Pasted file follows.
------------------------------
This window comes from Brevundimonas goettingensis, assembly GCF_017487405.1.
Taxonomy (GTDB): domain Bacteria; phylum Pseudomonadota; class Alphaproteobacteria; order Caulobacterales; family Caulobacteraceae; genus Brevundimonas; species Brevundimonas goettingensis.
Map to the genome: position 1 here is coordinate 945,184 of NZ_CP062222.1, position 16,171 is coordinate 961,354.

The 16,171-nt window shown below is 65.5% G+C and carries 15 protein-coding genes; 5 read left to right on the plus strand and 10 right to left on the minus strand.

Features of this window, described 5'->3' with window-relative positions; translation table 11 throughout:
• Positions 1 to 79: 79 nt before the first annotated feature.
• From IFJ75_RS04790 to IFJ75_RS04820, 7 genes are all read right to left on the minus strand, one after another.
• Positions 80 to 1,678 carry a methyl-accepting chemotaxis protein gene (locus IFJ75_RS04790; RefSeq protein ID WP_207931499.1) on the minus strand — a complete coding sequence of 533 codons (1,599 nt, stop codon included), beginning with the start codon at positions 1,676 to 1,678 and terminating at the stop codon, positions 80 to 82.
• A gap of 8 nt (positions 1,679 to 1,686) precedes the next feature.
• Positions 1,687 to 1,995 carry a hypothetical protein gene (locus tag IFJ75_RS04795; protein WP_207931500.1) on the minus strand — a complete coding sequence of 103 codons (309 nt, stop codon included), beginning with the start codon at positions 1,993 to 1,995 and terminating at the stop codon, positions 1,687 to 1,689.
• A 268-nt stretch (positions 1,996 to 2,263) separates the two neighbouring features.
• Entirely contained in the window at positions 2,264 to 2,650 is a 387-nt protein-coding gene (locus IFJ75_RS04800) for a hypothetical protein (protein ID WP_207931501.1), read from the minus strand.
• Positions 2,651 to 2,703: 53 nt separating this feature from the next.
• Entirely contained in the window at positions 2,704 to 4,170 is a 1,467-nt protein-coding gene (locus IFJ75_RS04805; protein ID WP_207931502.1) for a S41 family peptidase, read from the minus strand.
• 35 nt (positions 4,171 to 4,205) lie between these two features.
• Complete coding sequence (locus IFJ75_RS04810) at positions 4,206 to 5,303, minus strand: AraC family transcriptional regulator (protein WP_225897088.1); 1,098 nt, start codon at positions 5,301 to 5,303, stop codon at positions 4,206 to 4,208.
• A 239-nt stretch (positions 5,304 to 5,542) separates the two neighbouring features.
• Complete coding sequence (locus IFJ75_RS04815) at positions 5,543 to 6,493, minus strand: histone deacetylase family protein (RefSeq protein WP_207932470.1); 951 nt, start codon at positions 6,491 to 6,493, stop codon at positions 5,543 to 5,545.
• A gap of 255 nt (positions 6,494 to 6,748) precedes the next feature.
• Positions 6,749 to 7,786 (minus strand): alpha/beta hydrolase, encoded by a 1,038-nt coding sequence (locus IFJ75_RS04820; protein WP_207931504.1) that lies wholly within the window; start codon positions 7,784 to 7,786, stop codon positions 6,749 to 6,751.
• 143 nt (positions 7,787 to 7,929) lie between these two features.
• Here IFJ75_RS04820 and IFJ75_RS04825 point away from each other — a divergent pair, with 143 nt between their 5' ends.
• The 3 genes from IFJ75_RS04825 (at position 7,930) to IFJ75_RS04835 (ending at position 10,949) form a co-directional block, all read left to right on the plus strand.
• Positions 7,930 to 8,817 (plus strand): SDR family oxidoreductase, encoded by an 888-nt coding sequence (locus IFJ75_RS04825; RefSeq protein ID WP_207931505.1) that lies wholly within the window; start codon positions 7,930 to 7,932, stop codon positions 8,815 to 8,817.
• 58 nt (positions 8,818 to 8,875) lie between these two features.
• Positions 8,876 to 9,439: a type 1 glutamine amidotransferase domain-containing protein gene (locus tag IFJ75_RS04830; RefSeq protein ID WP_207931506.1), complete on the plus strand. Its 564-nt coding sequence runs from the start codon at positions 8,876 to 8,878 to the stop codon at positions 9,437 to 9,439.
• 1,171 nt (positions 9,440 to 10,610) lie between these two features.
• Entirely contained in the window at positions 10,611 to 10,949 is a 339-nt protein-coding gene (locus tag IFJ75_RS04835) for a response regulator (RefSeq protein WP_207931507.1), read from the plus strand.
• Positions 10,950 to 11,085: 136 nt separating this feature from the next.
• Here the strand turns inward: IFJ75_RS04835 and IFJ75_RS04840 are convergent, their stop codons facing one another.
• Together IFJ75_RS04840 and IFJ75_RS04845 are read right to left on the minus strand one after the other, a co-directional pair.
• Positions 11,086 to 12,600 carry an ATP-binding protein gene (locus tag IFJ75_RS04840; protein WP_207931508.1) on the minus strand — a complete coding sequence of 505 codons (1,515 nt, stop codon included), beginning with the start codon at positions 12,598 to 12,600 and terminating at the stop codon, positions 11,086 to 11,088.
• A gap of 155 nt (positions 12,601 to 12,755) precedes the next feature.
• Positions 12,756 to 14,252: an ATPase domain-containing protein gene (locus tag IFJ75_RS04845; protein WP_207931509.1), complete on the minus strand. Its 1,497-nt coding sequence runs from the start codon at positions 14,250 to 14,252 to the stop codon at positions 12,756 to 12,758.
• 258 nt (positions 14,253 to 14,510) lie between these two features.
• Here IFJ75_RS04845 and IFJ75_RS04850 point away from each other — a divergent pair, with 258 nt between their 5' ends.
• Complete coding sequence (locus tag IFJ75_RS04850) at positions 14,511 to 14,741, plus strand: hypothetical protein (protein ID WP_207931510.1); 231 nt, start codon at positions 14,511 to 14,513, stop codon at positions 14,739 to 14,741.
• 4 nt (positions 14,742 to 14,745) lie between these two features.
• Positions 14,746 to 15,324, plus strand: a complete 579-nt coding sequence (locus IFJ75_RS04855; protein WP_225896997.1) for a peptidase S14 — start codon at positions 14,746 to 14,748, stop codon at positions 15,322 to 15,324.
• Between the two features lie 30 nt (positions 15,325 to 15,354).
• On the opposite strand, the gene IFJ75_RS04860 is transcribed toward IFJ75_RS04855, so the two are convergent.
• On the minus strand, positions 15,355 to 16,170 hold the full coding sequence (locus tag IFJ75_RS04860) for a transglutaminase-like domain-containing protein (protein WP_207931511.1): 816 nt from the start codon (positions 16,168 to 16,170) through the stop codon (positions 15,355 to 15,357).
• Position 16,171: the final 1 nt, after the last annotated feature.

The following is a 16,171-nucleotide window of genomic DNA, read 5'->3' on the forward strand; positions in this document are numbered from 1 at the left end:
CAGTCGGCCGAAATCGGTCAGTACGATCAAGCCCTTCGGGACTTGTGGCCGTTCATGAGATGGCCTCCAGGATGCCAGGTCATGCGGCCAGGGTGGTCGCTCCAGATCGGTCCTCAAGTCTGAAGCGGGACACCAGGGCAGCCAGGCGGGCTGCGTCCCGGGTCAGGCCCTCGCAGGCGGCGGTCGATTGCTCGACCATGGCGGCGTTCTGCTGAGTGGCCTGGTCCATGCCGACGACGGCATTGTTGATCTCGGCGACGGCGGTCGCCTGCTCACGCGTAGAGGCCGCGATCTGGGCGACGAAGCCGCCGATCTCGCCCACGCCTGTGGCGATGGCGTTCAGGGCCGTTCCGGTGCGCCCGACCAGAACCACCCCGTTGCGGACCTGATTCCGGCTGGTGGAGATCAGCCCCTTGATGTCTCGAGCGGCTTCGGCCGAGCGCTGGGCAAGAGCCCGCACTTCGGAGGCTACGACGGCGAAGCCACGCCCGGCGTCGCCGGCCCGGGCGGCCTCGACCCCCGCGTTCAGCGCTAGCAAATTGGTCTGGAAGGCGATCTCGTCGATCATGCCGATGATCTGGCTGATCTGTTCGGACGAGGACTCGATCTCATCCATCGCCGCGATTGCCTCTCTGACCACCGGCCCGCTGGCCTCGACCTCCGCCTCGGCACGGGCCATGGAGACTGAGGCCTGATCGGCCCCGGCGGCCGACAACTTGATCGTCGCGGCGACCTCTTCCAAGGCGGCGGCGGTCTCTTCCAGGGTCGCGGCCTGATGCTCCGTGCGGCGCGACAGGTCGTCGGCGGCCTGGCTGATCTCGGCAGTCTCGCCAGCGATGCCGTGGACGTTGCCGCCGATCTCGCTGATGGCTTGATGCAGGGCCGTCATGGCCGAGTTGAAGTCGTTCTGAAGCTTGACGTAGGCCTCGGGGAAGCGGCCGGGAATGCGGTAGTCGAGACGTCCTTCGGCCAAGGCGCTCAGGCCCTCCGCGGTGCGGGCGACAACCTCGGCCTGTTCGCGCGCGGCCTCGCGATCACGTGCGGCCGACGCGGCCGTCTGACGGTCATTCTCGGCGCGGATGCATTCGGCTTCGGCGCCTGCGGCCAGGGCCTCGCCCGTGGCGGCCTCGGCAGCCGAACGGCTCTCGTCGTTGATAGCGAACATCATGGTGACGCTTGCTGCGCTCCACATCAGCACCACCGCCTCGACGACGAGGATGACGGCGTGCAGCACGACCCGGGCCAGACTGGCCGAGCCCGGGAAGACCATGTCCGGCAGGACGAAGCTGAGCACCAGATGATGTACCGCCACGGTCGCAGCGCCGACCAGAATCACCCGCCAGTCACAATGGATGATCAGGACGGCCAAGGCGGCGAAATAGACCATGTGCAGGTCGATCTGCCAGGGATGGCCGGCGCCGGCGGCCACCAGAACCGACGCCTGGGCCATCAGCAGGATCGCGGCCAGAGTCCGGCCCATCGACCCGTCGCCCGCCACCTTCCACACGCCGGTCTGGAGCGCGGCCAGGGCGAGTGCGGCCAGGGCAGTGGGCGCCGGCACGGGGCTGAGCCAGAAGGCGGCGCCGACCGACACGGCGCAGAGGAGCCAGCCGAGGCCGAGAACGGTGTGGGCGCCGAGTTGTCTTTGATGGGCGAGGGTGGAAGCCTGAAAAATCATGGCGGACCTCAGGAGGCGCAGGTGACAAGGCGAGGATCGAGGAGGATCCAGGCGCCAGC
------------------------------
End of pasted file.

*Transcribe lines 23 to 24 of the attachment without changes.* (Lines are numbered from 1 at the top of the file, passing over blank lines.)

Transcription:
• The 3 genes from IFJ75_RS04825 (at position 7,930) to IFJ75_RS04835 (ending at position 10,949) form a co-directional block, all read left to right on the plus strand.
• Positions 7,930 to 8,817 (plus strand): SDR family oxidoreductase, encoded by an 888-nt coding sequence (locus IFJ75_RS04825; RefSeq protein ID WP_207931505.1) that lies wholly within the window; start codon positions 7,930 to 7,932, stop codon positions 8,815 to 8,817.